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Published December 28, 2011, 11:30 PM

Mathison: New year, new you, new me?

As 2011 winds down, I reflect on the past year and its lessons, and then look forward to the new one, a clean slate.

By: Dr. Susan Mathison, Areavoices.com, INFORUM

“Once you make a decision, the whole world conspires to make it happen.” – Emerson

As 2011 winds down, I reflect on the past year and its lessons, and then look forward to the new one, a clean slate. Will 2012 be my year to do yoga and Zumba (not at the same time), meditate, save more money, be more patient and – this one’s always on my list – lose weight?

The new planner is pristine and full of possibility and promise. Yet time seems to speed by, along with my life. I want to use my time wisely. Do you take time to reflect on how you want to spend the 12 months, 52 weeks, 366 days, 8,784 hours?

Steven Covey says this is the perfect time to “sharpen the saw.” This habit of self-renewal has four elements. The first is mental, which includes reading, visualizing, planning and writing. The second is spiritual, which means value clarification and commitment, study and meditation. Third is social/emotional, which includes service, empathy, synergy and intrinsic security. Finally, the physical element includes exercise, nutrition and stress management.

I like the framework he suggests. One of my friends takes the first week of January off to make time for a similar practice. This might not seem like a great vacation, but she swears by this as the perfect way to start the year.

Einstein said that insanity is doing the same thing over and over and expecting different results. But significant changes are hard to make. We can blame our brains to some extent. According to neurologist Paul MacLean, our heads have three brains, not one. While they are connected, they don’t always act with a coordinated “Team You” approach.

The “reptilian” brain is the instinctive part of us, outside our conscious control. Located in the cerebellum and brain stem, this brain is in charge of our breathing, heartbeat and other automatic body functions.

The second brain is the limbic system and is the source of our emotions, which really come down to moving us toward pleasure and safety and away from pain and danger. We learn how to respond at a young age to situations in this context, and as we mature, our actions are not always wise because the emotional limbic brain is in a state of “arrested development.” An uncomfortable conversation might send us straight into fight or flight mode. The allure of a warm chocolate chip cookie appeals to our search for pleasure.

The third brain is the neocortex, the thinking brain that distinguishes humans from animals. This is the part of our brain capable of logic and abstraction, as well as artistic, verbal and musical endeavors. This is the part of our brain that learns and wants to change and make things better. But depending on what it is, how it’s presented and what we’ve done in the past, our emotional brain may not cooperate. Remember what it’s scanning for? Pleasure and safety.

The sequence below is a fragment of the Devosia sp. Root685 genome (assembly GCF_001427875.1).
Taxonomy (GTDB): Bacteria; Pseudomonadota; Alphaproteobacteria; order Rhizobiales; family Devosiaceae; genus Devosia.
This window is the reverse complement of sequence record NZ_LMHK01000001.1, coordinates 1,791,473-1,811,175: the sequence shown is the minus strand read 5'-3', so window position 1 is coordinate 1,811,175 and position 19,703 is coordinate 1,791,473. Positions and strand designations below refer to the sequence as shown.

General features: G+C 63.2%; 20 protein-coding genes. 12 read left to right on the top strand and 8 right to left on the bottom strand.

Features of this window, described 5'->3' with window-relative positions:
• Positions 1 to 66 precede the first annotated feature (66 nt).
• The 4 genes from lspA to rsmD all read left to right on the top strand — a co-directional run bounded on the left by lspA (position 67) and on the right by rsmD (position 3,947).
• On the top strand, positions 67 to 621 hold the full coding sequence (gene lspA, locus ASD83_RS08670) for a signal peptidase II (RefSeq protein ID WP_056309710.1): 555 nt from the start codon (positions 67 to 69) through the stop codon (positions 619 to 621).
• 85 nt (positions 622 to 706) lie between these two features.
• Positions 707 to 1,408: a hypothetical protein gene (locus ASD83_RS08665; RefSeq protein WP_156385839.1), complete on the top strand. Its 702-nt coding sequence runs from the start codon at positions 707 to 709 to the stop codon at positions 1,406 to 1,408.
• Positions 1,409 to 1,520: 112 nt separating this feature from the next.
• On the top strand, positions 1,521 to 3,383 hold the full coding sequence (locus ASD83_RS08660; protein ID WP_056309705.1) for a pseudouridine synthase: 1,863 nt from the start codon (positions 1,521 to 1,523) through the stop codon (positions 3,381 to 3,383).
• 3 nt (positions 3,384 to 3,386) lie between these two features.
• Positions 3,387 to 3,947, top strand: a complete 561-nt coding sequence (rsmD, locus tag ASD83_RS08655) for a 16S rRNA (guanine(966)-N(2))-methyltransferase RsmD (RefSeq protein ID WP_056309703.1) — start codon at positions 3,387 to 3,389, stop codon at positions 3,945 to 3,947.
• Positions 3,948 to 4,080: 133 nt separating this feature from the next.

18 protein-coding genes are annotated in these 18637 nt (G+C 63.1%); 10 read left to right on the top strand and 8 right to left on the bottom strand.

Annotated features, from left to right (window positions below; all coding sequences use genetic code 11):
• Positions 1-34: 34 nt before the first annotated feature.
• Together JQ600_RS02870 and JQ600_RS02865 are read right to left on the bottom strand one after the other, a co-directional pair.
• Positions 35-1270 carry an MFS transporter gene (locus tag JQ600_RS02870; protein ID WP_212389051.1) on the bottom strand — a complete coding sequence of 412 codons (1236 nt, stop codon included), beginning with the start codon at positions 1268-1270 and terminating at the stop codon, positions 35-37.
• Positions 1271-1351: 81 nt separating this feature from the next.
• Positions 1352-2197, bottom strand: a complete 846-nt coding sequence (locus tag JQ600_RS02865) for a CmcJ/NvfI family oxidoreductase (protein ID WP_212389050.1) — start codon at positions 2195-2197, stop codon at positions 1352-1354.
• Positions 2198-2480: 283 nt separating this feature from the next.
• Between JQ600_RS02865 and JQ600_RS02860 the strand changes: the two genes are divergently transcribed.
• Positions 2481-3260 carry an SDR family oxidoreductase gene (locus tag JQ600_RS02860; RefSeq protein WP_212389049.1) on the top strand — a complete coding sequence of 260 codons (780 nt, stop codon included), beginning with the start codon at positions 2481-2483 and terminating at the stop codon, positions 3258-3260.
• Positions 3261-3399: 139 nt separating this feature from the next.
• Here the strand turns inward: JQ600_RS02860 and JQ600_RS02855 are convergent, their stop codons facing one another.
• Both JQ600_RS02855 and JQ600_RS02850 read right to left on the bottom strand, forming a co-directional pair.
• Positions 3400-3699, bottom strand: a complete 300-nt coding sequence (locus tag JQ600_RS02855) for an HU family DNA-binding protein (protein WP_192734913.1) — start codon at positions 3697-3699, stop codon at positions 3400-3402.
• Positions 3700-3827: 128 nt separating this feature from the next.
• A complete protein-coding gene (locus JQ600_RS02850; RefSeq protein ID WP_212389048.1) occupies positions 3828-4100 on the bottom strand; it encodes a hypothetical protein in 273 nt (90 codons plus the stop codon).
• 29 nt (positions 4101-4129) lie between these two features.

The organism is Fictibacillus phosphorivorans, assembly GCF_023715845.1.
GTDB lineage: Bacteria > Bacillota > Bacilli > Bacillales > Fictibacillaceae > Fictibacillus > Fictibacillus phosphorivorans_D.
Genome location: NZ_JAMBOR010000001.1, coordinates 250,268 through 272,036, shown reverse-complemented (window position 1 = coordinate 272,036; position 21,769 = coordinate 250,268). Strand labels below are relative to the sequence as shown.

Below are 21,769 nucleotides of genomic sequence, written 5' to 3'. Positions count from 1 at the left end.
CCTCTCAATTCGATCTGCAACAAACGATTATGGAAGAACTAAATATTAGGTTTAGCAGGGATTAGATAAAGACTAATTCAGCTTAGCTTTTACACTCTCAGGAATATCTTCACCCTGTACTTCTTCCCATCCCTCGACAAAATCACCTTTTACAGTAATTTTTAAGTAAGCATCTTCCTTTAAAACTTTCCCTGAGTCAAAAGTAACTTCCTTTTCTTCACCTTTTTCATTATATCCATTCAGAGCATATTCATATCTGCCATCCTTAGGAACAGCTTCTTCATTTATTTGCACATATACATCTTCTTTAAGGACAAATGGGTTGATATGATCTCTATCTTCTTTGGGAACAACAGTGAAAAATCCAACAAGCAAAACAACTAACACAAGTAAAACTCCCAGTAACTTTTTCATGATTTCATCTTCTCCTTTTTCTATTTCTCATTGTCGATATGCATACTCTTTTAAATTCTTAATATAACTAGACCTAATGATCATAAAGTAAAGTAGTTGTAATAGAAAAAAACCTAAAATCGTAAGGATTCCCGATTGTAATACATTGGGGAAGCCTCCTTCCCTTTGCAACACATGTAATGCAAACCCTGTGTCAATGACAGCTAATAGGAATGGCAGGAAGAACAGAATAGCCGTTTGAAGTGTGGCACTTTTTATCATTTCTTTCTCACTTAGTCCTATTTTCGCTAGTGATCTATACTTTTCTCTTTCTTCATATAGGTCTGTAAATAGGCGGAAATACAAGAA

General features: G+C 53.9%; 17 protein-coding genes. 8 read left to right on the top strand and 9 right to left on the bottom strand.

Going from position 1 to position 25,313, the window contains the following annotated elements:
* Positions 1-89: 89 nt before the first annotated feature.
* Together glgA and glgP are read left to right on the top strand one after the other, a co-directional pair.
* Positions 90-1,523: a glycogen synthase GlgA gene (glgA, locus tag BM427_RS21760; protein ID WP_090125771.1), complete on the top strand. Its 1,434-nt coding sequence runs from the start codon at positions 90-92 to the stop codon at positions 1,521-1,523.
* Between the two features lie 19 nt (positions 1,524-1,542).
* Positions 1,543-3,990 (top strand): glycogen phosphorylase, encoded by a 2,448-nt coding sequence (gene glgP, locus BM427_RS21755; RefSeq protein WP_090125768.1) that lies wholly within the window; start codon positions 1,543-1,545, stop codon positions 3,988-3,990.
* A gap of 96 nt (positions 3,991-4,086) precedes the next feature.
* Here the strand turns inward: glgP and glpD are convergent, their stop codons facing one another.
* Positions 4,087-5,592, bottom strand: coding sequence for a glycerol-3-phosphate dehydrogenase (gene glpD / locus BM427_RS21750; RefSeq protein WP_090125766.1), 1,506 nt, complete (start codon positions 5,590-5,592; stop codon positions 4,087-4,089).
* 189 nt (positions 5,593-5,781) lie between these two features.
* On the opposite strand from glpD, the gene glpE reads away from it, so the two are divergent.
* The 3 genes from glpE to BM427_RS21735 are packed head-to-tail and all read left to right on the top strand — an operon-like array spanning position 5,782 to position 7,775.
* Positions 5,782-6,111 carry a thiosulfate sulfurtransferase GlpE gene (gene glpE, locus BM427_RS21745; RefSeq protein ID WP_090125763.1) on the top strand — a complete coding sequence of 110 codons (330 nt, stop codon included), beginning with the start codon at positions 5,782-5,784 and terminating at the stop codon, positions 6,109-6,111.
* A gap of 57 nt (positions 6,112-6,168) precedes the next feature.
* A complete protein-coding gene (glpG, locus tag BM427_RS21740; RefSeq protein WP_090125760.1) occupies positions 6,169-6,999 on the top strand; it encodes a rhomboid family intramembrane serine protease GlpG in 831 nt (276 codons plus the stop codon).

According to MJ Ryan, author of “This Year I Will ... : How to Finally Change a Habit, Keep a Resolution, or Make a Dream Come True” (2006), that’s why we so often “sabotage” ourselves – our emotional brain overrides what our thinking brain has decided in favor of immediate pleasure (cookie) or perceived safety (keep your mouth shut).

More brain science: Our thinking brain has a left side – the analytic, present-tense, data-driven side that focuses on why we are who we are. The right side is creative, innovative and future-oriented, the place for our hopes and dreams, and critical to re-shaping our lives.

Ryan expands by saying, “Innovative thinking is not interested in why, but in what could be possible. It asks questions such as: What do I want now? What do I need to do to bring my heart’s desire into being? “Switching from “why” thinking to “what could be possible” thinking might make all the difference when you reflect on a new year: “What can I do to have more balance in my life today?” rather than “Why am I a workaholic?” “What help do I need right now?” rather than “Why is this happening to me?” Do you notice the difference in the two choices? “One leads to rumination and stuckness; the other to creative possibilities and forward momentum,” she states.

A few things that make your brain work for you and not against you in the new year:

  • Small steps work. Example: Plan to read 10 pages a day, or de-clutter for 30 minutes max per day. Over time, the effort is monumental.

  • Consistent effort works. Make it a new habit. Example: If you learn to move every day – no excuses – your “reptilian” brain demands this to feel good.

  • Build on a current positive behavior. Example: If you meditate for 5 minutes a day, make it 10.

  • Add habits rather than removing them. Example: Add another serving of green vegetables to lunch and dinner.

  • Address the emotion behind the desire for change. Example: I want to save more money to feel secure and safe.

  • Be specific and schedule activities that support your resolutions. Example: Use your new planner to schedule dates with yourself as the “new you.”

  • Consider a theme for the year, and narrow your resolutions down to three to four that you can focus on. Example: My theme this year is healing.

I’d love to hear about what works for you as you plan for 2012.

Dr. Susan Mathison founded Catalyst Medical Center in Fargo and created PositivelyBeautiful.com.